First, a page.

”The strong graduation rates and ROI outcomes of private liberal arts colleges, documented in this study, make it clear that states’ plans to increase educational attainment should include independent higher education,” Ekman said.

The study also found that colleges with a high percentage of students majoring in STEM fields tend to have a higher gain than others because they tend to lead to higher-paying jobs.

Those in the top third of colleges in terms of the percentage of students with STEM majors have a return at the 40-year mark of $992,000, the study found. That was $179,000 more than institutions in the bottom third of having STEM majors.

But not all STEM fields pay the same. The median earnings for engineering majors, for example, are higher than for those who major in biology and natural resource sciences. That leads to differences between some institutions.

Engineering, for instance, is the most popular major at Lafayette College, a private liberal arts college based in Easton, Pa., where more than 40 percent of students major in STEM fields. The college has an ROI after 40 years of $1.4 million.

Ursinus College, a private liberal arts college in Collegeville, Pa., that is more focused on natural resources and biology, offers no engineering major. While 42 percent of its students major in a STEM field, its long-term ROI was slightly less -- $1.1 million.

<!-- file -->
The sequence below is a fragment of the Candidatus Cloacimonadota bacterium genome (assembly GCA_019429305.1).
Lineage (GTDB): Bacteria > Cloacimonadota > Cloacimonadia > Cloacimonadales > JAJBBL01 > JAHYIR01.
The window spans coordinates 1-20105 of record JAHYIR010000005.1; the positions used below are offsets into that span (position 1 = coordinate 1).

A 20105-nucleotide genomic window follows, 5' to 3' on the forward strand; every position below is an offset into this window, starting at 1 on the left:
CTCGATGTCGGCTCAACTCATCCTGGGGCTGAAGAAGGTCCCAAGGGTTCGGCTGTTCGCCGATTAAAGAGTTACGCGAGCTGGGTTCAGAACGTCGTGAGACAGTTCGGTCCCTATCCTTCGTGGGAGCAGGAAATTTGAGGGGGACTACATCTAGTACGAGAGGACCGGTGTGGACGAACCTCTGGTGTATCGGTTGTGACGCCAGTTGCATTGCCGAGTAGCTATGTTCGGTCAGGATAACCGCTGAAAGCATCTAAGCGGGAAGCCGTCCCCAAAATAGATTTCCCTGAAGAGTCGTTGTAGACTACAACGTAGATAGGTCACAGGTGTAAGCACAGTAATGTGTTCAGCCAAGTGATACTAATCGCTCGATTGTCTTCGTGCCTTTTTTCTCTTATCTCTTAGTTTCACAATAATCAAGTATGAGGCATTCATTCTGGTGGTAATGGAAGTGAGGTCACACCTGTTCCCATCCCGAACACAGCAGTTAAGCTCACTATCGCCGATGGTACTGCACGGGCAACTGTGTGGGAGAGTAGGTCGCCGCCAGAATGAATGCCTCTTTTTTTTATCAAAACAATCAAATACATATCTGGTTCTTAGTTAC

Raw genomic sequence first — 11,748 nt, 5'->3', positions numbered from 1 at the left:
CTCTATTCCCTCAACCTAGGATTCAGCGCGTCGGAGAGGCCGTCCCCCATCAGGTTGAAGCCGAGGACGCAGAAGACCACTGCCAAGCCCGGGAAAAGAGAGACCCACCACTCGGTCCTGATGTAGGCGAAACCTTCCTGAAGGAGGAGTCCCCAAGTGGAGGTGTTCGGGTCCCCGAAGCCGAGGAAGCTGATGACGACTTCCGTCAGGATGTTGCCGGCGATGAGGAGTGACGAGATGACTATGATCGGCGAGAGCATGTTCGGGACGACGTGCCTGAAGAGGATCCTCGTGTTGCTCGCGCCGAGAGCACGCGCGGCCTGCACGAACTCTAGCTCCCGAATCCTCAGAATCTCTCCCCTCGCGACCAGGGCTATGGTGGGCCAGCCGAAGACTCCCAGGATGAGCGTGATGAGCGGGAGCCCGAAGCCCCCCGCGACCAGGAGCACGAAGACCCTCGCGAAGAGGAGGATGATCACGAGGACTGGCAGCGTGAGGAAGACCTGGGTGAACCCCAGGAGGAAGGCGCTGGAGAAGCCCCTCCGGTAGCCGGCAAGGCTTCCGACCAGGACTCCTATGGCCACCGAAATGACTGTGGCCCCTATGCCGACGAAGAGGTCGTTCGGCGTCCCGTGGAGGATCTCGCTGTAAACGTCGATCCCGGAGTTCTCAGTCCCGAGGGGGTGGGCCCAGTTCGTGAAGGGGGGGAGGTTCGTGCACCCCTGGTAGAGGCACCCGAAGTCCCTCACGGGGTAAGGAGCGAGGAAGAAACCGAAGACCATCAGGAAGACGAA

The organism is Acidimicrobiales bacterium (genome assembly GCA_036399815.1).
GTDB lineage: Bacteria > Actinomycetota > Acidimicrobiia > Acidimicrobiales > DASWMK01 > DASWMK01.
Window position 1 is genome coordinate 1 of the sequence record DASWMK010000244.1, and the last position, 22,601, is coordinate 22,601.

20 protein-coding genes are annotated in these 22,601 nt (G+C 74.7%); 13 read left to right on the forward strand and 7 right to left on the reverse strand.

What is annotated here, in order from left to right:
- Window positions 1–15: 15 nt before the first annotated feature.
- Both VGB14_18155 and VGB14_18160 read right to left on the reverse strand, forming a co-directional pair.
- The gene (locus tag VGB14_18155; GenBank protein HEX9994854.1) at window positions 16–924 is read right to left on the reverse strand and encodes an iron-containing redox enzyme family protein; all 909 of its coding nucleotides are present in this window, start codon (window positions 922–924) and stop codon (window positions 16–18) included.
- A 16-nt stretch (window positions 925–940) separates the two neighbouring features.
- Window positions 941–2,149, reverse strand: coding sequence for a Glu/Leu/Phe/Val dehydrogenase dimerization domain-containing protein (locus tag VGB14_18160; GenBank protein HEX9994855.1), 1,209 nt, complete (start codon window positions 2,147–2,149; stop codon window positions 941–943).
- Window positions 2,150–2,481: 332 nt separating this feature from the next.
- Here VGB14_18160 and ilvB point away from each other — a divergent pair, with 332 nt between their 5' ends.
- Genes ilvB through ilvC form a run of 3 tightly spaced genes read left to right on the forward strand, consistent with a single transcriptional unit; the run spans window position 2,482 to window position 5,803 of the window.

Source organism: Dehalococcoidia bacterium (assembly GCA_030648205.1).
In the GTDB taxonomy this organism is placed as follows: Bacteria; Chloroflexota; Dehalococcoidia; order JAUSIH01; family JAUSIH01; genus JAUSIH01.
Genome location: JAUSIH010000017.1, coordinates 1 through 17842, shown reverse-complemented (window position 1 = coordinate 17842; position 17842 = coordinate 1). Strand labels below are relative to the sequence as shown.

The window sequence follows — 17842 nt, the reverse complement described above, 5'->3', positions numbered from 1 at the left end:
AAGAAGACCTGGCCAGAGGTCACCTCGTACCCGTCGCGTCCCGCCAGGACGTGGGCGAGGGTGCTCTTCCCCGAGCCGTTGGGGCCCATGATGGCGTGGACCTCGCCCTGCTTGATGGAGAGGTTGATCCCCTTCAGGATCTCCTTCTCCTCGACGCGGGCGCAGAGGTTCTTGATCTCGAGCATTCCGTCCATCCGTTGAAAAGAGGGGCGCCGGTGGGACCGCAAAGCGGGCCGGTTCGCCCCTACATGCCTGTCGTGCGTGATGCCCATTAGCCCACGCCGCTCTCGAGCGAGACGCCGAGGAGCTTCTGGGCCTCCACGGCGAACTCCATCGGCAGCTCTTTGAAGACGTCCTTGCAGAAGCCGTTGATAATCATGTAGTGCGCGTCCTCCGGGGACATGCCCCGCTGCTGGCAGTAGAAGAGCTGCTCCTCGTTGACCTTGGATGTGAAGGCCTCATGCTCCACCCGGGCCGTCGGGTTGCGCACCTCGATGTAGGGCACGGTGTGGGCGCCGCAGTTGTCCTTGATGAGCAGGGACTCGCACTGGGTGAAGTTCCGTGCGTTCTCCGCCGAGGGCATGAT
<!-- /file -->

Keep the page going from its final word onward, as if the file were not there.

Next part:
Geography also makes a difference, because students tend to find jobs close to their institutions, according to the study. Colleges in higher-paying regions in the New England and Mid-Atlantic states have higher median ROIs than those in the lower-paying Southeast and Southwest.

While the ROI was $1.08 million and $1.03 million in New England and the Mid-Atlantic respectively, it was only $781,000 in the Southeast and $708,000 in the Southwest. Carnevale noted the comparison doesn't take into account the differences in cost of living.

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Leader of California's new online community college resigns after less than a year

Inside Higher Ed - mar, 01/14/2020 - 01:00